Employers should form alliances against coming talent shortages
Why should Michigan employers be concerned about talent pipelines?
I run a small food manufacturing business in West Michigan, and I am concerned about my ability to hire talented people in the next 10 -15 years. My answer: Help educate my workforce so they are equipped to leave whenever they want.
I realize this makes no sense whatsoever. I know every other small to mid-market company owner has already stopped reading. But if by chance you are still reading, hear me out.
All the statistics I read claim there will be a shortage of talented, educated individuals by 2025 or 2030. For a quick look, watch Rainer Strack’s TED talk. Maybe you think you will escape this shortage. Or maybe you’ll simply decide to take a wait-and-see approach, banking on the notion that it will pass like every other doom scenario. If that’s the case, I sincerely hope you are right.
However, if you think there might be even a shred of a possibility that this talent shortage could come to fruition, who do you think ends up with the best and brightest talent? You? Me? The small guys with a limited number of advancement opportunities, working on niche and differentiated market propositions? Or will it be the large-scaled companies where those bright, educated individuals will feel safe and have well-defined advancement and education opportunities? Well, based on what I have seen in my business already, my money is on the big guys.
Sure, there are several great things about working for small and mid-sized companies. We can have great family-oriented culture, we can be flexible, we don’t have to answer to stockholders clamoring for quarterly returns, and we can take risks, trying new markets and products. We can be really fun places to stretch your talent and still enjoy your life, family, and hobbies. But I am not sure that will be enough.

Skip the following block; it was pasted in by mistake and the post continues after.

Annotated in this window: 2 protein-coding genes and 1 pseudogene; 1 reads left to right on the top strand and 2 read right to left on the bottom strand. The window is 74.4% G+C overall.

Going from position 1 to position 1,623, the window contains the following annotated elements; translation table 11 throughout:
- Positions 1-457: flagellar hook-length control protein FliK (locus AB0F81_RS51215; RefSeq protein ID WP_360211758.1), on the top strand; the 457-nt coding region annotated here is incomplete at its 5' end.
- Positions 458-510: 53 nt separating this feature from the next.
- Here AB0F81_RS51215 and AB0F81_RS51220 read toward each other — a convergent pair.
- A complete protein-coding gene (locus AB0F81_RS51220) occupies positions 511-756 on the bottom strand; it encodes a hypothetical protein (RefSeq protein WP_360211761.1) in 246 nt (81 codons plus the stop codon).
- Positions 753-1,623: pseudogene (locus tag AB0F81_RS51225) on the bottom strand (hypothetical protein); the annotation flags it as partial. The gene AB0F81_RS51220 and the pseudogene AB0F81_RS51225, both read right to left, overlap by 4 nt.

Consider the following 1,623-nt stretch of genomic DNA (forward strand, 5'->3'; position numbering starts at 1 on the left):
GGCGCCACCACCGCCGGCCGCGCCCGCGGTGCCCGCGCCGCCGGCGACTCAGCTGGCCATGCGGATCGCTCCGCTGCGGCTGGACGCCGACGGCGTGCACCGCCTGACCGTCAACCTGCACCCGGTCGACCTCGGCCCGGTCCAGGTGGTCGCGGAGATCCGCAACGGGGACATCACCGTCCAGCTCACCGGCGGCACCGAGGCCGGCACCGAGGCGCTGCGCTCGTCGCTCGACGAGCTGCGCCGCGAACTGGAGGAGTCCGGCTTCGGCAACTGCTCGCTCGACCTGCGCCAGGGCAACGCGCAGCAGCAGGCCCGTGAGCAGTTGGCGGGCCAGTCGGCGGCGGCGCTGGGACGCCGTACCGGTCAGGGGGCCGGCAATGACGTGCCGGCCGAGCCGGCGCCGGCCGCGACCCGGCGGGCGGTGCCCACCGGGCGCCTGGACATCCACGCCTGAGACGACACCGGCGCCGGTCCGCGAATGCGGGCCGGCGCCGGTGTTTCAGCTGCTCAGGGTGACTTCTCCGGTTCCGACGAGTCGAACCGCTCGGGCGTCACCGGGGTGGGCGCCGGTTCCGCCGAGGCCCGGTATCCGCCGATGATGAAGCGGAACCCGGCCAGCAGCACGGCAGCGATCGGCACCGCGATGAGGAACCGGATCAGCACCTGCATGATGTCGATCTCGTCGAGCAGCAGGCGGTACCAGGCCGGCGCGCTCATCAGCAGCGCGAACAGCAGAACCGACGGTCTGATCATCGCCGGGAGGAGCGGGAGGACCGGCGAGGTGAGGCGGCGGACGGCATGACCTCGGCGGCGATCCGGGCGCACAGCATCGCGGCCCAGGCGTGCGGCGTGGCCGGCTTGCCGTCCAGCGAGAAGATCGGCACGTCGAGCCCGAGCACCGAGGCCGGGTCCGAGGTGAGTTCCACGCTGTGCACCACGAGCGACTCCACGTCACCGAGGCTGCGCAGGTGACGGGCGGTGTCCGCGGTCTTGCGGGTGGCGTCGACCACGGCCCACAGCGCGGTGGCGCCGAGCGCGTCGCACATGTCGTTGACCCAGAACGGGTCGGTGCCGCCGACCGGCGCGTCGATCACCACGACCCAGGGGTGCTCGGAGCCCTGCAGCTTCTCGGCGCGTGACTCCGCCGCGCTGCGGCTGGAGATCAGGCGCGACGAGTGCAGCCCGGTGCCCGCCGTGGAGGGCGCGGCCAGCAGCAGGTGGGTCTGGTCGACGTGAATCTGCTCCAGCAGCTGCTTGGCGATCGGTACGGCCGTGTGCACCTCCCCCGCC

I think – as small to mid market companies – we need to accept that we are going to be competing with the big companies for talent, like we often do with our go-to-market strategies and like we often do in the marketplace. We will always lose on price. We will not be able to attract talent by outbidding the big guys.
So, what if we could partner with other small to mid-market companies, and what if maybe some of the big guys in our respective communities helped to extend our talent development strategies to a community-wide approach? In my company, what if after two promotions, a person knew they would be moving out to a better job at another company – within my network of employers – within my community? What if the kids who are not graduating from my local high school could start working for me and complete their GED simultaneously? What if the student at the local tech training school, who needs to work, could work for me as an intern while finishing a degree, would know they have access to the next employer?
What if small to mid-market companies could in fact come together, and through analyzing their own talent needs and gaps, find other employers in their community and collaborate around creating opportunity across their community?
What if that could work? I believe that if we stop trying to retain our employees and focus on equipping our employees to leave our organizations, we will quickly become companies people seek out. We will be able to provide job security and career stability far more effectively than the big guys, and continue to be the employers of choice.
This will take a lot of work; it will take collaboration with workforce development boards, local school systems, tech schools, colleges, and most of all other employers. However, I believe that those of us who figure this out and build these networks will be far stronger and smarter companies when the talent shortage gets brutal, and if it doesn’t, we will still be stronger and smarter companies, and what could be wrong with that?
Mark Peters will speak at The Center for Michigan’s Challenges to Upward Mobility solutions summit, Oct. 20 at Grand Valley State University. Register here.
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